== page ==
Tuesday, December 13, 2011

in defense of santa

I have to write this down. I'm delighted that you're reading it too, but I'm writing it down for me. Because every year I have to go through this, and re-decide what it is I believe about Christmas. I think I usually come around to the same thing, so I thought I'd save myself the trouble and write it all down this year. Then I can skip the tears and stress next year and get right to the celebrating.
I hate to admit that, if I'm honest, holidays equal stress for me. There has rarely, if ever, been a Christmas season that did not land me in tears at some point. I love, love Dani's post about Christmas time in a divorced family. It's spot on.
And then there are posts that land me in tears. It happens every. single. year. Like this one. When I read it, I absolutely agreed with what she had to say. Ugh, the consumerism, the out of control Santa-fest, the fact that Christmas should be about Jesus. I get it. I agree with it. One particularly poignant line asked how, in the minds of our children, could Jesus compete with Santa? I so agree. I felt so guilty over how much we spend on Christmas while so many in the world are suffering that I cried when I put up the Christmas tree. And then I cried while walking through the aisles of Target. It was awful. I swore off Santa.
And then I came back around to him. Because whenever I think of the holidays, and how I'll stress over the coming one, I think back to the time when I was little, watching the news on Christmas Eve and hearing the weather man say he'd spotted Santa's sleigh on the horizon. I remember lying awake in bed and thinking every creak of the house was a reindeer hoof. I remember opening gifts with my cousins, playing board games with my siblings, and wondering just how it was that Santa always knew exactly what I wanted. It was magical.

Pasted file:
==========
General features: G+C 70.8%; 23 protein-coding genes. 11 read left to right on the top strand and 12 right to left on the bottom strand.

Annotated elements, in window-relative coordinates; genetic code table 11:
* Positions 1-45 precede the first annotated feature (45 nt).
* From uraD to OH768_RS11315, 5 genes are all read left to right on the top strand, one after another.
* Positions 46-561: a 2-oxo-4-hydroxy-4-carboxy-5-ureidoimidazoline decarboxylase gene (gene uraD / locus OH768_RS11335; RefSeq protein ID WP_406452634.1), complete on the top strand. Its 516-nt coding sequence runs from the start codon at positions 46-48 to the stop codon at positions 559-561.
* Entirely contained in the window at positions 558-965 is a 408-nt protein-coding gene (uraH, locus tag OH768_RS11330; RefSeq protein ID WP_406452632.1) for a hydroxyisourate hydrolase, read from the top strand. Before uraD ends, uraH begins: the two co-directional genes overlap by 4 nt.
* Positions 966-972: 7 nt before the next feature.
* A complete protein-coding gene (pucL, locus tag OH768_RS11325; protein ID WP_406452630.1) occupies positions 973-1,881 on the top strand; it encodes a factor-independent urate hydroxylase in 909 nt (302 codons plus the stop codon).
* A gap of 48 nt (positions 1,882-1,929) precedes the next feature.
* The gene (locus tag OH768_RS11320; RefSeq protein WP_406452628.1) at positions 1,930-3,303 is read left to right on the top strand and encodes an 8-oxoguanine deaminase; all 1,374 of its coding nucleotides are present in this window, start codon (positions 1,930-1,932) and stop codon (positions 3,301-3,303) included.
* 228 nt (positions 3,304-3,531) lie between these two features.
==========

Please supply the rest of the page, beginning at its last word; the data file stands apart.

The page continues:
And while I hear people rant about how wrong it is to lie to your kids, I honestly don't have a problem with it. To me, it wasn't lying. It was this huge magical story that everyone was in on. Kinda like Harry Potter. (wink) Some people say that when they discovered Santa wasn't real, they thought that God wasn't real. I say that believing in Santa helped me believe in God, in miracles, in magic. I love that feeling that there's more to life than what's right in front of us, than what we can see. And as adults, we don't get that feeling often enough. So don't take it away from me at Christmas.